From the cross-sectional analysis of sprayed coatings (Fig. 11), the porosity values of the AT, ATP, and ATPN samples represent 9.5±0.5%; 6.0±0.5%; 4.5±0.5%, respectively. Thus, the porosity of AT sample was the highest. In comparison with the ATP sample, the porosity value of the ATPN sample was significantly lower. The presence of aluminum oxide nanoparticles reduced the shrinkage of APP leading to an increase in sealing efficiency for the CNAT coating.

Fig. 11
figure11

SEM cross-sectional image of coating samples (x500)

Characterization of Sealed Coating with APP

Potentiodynamic Polarization

The slopes of the anodic (βa) and cathodic (βc) branches polarity curves are determined at a point on the polarization curve with a distance of not less than 50 mV from the corrosion potential for minimal error (Ref. 47). Cathodic polarization often characterizes mass transitions when βc has a high value (Ref. 48).

Figure 12 showed potentiodynamic polarization curves of the coating samples. The corrosion potential (Ecorr) values and the corrosion current density (Icorr) obtained from these curves by Tafel fitting using EClab software are listed in Table 3. Electrochemical parameters Ecorr and Icorr of the samples were determined according to the expression of Stern–Geary (Ref. 47):

$$ i_{corr} = \frac{\beta a.\beta c}{{2.303 \left( {\beta a + \beta c} \right).Rp}} = \frac{B}{{R_{p} }} $$

where B is the Stern–Geary constant determined from the slopes of the anodic (βa) and cathodic (βc) branches, and Rp is the polarization resistance determined from electrochemical impedance spectroscopy (EIS).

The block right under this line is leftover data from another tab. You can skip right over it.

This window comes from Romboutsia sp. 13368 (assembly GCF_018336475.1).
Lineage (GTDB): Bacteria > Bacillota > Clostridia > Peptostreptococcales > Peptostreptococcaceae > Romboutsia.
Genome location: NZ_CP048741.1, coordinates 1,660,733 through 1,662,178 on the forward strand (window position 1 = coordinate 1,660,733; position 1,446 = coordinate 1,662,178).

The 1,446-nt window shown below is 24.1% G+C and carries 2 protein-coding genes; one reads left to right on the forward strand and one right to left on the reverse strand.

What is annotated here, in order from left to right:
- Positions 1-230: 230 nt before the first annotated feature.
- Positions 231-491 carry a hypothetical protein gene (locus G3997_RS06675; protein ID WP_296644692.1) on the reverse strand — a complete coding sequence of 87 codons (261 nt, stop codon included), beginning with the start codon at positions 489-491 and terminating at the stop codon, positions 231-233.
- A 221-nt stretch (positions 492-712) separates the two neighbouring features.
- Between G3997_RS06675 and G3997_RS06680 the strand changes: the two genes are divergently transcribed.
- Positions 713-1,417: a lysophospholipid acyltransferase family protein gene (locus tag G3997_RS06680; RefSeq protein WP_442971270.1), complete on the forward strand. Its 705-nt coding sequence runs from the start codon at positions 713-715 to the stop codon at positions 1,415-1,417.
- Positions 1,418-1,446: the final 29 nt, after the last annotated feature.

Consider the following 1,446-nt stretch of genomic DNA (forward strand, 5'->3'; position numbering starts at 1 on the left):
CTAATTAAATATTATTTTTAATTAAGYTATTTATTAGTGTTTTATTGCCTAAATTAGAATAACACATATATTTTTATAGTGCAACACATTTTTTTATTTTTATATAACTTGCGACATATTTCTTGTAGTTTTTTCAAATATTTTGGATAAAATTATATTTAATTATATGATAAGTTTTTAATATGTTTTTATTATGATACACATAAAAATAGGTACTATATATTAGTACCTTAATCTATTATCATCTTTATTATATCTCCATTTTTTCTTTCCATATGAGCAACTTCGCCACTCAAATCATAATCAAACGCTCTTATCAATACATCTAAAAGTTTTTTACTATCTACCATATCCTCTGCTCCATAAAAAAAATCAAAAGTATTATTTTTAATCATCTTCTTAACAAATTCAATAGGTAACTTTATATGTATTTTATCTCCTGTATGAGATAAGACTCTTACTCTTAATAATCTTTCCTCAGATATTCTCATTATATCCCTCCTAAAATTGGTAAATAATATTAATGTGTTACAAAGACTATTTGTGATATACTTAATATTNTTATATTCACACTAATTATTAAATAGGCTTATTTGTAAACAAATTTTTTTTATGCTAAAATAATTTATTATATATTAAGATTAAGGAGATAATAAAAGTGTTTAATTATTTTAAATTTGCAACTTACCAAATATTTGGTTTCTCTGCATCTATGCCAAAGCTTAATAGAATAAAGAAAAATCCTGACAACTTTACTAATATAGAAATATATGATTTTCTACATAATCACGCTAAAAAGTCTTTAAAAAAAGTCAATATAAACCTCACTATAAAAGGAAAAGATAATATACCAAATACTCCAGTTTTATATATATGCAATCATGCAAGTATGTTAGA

Fig. 12
figure12

Polarization curves of different coating samples in 3.5 wt.% NaCl solution

Sealing efficiency (Si) was assessed by the percentage of the treated open pores as the following equation (Ref. 37):

\(S_{i} = \frac{Icorr}{{I_{CA} }}.100\%\)


where ICA is the corrosion current density of the unsealed coating sample.

Potentiodynamic polarization study indicated that the corrosion rate of ATP and ATPN samples was about 3-4 times lower than that of AT sample. The corrosion density of the ATP sample was 9.193 A/cm2, i.e., higher than that of the ATPN, which was 6.427 A/cm2. The sealing efficiency of sample ATPN is also better than that of ATP, about 81% with ATPN and 62% with ATP. This proved that the presence of aluminum oxide nanoparticles increased the corrosion protection of the sprayed coating.

Electrochemical Impedance Spectroscopy

Nyquist diagrams of the samples are shown in Fig. 13. The Nyquist diagram of the coatings consisted of two incomplete semicircles, with the first small semicircle represents the resistance of the electrolyte and the big second one represents the impedance of the coating (Ref. 49). The increase in the radius of the semicircle indicated the increase in impedance as well as the corrosion resistance of coatings in the neutral electrolyte. As can be observed in Fig. 13, the radius of the second semicircle increases gradually in order of SS400 < AT < ATP < ATPN sample.

Fig. 13
figure13

Nyquist plots of the coatings in 3.5 wt.% NaCl